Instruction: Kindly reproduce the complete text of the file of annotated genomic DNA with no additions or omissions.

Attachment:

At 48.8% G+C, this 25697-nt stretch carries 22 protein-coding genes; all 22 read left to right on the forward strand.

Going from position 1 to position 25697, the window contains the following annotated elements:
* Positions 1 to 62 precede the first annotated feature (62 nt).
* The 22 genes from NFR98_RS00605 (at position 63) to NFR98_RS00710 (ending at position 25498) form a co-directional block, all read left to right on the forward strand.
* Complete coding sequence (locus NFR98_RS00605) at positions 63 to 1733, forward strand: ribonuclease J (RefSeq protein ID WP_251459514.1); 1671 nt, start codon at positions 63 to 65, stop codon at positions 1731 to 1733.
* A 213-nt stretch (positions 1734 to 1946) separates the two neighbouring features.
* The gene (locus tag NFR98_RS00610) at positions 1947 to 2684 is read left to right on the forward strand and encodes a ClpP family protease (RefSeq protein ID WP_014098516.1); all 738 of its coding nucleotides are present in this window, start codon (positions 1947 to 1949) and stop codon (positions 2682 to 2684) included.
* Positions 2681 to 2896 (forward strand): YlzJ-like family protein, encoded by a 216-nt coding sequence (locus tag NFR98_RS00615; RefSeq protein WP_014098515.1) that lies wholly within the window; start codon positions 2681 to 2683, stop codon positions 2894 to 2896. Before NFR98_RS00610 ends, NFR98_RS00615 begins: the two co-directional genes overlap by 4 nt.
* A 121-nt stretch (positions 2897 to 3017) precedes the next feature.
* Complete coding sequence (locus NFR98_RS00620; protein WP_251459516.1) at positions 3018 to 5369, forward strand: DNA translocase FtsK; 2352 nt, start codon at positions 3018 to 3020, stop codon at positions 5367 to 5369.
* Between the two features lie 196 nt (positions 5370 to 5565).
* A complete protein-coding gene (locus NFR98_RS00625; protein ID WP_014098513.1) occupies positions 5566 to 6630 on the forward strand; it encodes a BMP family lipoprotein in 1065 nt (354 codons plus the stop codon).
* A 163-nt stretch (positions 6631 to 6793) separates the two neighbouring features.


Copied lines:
At 48.8% G+C, this 25697-nt stretch carries 22 protein-coding genes; all 22 read left to right on the forward strand.

Going from position 1 to position 25697, the window contains the following annotated elements:
* Positions 1 to 62 precede the first annotated feature (62 nt).
* The 22 genes from NFR98_RS00605 (at position 63) to NFR98_RS00710 (ending at position 25498) form a co-directional block, all read left to right on the forward strand.
* Complete coding sequence (locus NFR98_RS00605) at positions 63 to 1733, forward strand: ribonuclease J (RefSeq protein ID WP_251459514.1); 1671 nt, start codon at positions 63 to 65, stop codon at positions 1731 to 1733.
* A 213-nt stretch (positions 1734 to 1946) separates the two neighbouring features.
* The gene (locus tag NFR98_RS00610) at positions 1947 to 2684 is read left to right on the forward strand and encodes a ClpP family protease (RefSeq protein ID WP_014098516.1); all 738 of its coding nucleotides are present in this window, start codon (positions 1947 to 1949) and stop codon (positions 2682 to 2684) included.
* Positions 2681 to 2896 (forward strand): YlzJ-like family protein, encoded by a 216-nt coding sequence (locus tag NFR98_RS00615; RefSeq protein WP_014098515.1) that lies wholly within the window; start codon positions 2681 to 2683, stop codon positions 2894 to 2896. Before NFR98_RS00610 ends, NFR98_RS00615 begins: the two co-directional genes overlap by 4 nt.
* A 121-nt stretch (positions 2897 to 3017) precedes the next feature.
* Complete coding sequence (locus NFR98_RS00620; protein WP_251459516.1) at positions 3018 to 5369, forward strand: DNA translocase FtsK; 2352 nt, start codon at positions 3018 to 3020, stop codon at positions 5367 to 5369.
* Between the two features lie 196 nt (positions 5370 to 5565).
* A complete protein-coding gene (locus NFR98_RS00625; protein ID WP_014098513.1) occupies positions 5566 to 6630 on the forward strand; it encodes a BMP family lipoprotein in 1065 nt (354 codons plus the stop codon).
* A 163-nt stretch (positions 6631 to 6793) separates the two neighbouring features.